GCI: There may be such moments through evocation, which is very important, and I resort to nostalgia a lot. Infante’s Inferno is a book full of memories of Havana. Those memories are manipulated to such an extent that even those people who participated in them are unaware of it. There is a constant manipulation of my own nostalgia, and I use it as a wellspring for my literature. I loathe any pretension to writing well, or to there being such a thing as fine writing, or poetical writing. For instance, an old Spanish educator who used to live in Cuba, when he first read my stories at the end of the 1940s, suggested that I look up certain Spanish writers to acquire another sense of the language. So I read those authors, who are not worthy to be mentioned, who wrote with what was known as a golden touch; they wrote well, with a finely structured prose. But I thought they were truly horrendous and that they were completely irrelevant to what I was trying to achieve.
MLGG: Since 1965 you have lived away from your country. Do you consider yourself a writer in exile?
GCI: Well, I write in exile because I cannot return to my country, so I have no choice but to see myself as an exiled writer. Consider the fact that there were writers who went voluntarily into exile, like Fitzgerald, Hemingway, Gertrude Stein, and other writers who lived in Paris in the twenties, the “lost generation.” They all believed themselves to be writers in exile, and I think I have more right to call myself that than they. That’s why I never believed in the “exile” of the Latin American authors who lived in Europe at the same time as I did. The difference between myself and them was that I could not go home, whereas they did return to Argentina, Peru, Colombia, Mexico, and so on.
MLGG: Who are your readers? Do you think about them when you write?
GCI: I think that like all writers—and if any writer disagrees with this, then he is not a writer—I write primarily for myself. It is when I publish, or begin to think about publishing, that problems arise. When I write, however, I do so for my own pleasure. I have one main reader, Miriam Gómez, my wife. She reads everything I write—I have not finished writing something and she is already reading it. In fact, she is such a demanding critic that she made me eliminate a hundred pages from Infante’s Inferno! But I don’t really write for her either. When I write, I enjoy myself so much that what is being written really needs no reader. It is like a sexual act with one’s self—I see the letters on my typewriter, and for me that is the greatest pleasure.
MLGG: And do you think about your characters? Or are they also unimportant?
GCI: I don’t much believe in the idea of characters. I write with words, that is all. Whether those words are put in the mouth of this or that character does not matter to me.
MLGG: You dedicated two of your books to Miriam Gómez.
GCI: Un oficio del siglo veinte is also dedicated to her, although in a mocking way, because I decided to dedicate that book to my wife as well, as she had kept all my film reviews, making the writing of the book extremely easy. So the dedication was to “Miriam Gómez and Marta Calvo without whom this would not have been possible.” I was referring to the structure of the book, of course. But since then I have dedicated Three Trapped Tigers and Infante’s Inferno to Miriam, although the dedication of the latter book was more cryptic, as it said “To M., my driving force.”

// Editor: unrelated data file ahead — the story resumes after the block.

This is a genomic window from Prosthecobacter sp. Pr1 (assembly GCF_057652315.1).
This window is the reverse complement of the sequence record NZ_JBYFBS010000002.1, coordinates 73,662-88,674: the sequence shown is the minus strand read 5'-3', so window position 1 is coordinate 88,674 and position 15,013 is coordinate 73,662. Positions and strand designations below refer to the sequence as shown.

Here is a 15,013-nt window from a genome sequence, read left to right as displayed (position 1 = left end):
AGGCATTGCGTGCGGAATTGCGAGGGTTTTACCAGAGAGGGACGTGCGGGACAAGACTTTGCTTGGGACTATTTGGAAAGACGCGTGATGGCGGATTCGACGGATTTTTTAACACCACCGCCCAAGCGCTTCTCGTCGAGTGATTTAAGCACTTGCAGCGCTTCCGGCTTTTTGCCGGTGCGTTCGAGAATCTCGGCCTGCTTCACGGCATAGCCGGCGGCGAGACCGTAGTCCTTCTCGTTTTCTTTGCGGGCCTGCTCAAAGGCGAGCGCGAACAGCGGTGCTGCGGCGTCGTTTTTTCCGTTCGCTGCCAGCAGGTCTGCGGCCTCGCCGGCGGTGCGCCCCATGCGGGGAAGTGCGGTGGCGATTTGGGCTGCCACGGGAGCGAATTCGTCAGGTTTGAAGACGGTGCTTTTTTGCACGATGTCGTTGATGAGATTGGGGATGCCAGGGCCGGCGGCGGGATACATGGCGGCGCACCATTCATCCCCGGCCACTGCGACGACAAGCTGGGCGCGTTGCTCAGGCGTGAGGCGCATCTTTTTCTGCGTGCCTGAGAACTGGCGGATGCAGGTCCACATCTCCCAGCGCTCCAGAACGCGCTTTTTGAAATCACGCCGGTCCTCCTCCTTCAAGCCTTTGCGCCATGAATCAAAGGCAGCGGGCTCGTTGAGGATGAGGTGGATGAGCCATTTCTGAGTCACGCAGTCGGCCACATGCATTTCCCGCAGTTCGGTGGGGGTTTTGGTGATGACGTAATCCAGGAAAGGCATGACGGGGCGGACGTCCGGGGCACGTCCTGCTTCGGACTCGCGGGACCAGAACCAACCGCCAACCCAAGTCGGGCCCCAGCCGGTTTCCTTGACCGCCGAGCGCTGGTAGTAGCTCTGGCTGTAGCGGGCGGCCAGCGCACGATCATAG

MLGG: Does she read your books once they are finished, or do you discuss them with her as you are writing them?
GCI: “Discuss”?
INTERVIEWER: Well, talk about …
GCI: You don’t know Miriam Gómez if you think I can discuss with her once she has made up her mind that I am not going to publish something! There is no appeal possible—she is like a medieval judge.
MLGG: So you believe in the Inquisition?
GCI: Almost. She even reads and censors my letters, and not only the ones that I receive but the ones I send out.
MLGG: Why do you write?
GCI: It started as a joke, a parody, and a bet, even though I am not a gambler. When I was in Cuba in 1947, I read fragments of El Señior Presidente by Miguel Angel Asturias. I then discussed that work with Carlos Franqui, an old friend of mine who later went into exile in Italy, and told him, “If this is writing, then I am sure I can do it,” and he replied, “Yes, it is very easy.” So I wrote a story, he read it and pronounced it quite good—today, I disagree with his judgment completely; I think it was a horrendous tale. But he suggested I take it to the magazine Bohemia, and that was where I met the person who was to become my mentor, Antonio Ortega, the editor-in-chief of the magazine. He said he would read the story and that I should come back in a week. When I returned, he told me that the tale would be published, and he paid me fifty pesos, the equivalent of fifty dollars. I had never had that kind of money in my life, because I was very poor then, so I kept on writing stories, and they too were published, and I was paid again. I decided that was what I would do because I didn’t have to work or study for it – writing stories and having them published would be enough. This then turned into a sort of modus vivendi, but without knowing it I became like the person who plays around with drugs, who as he injects himself with morphine thinks that he is not going to form a habit, that it is like a joke and he can quit any time he wants. Of course, that’s when I became hooked for life. What had started out as a parody turned into a game first and then into a habit, from which I have not been able to free myself.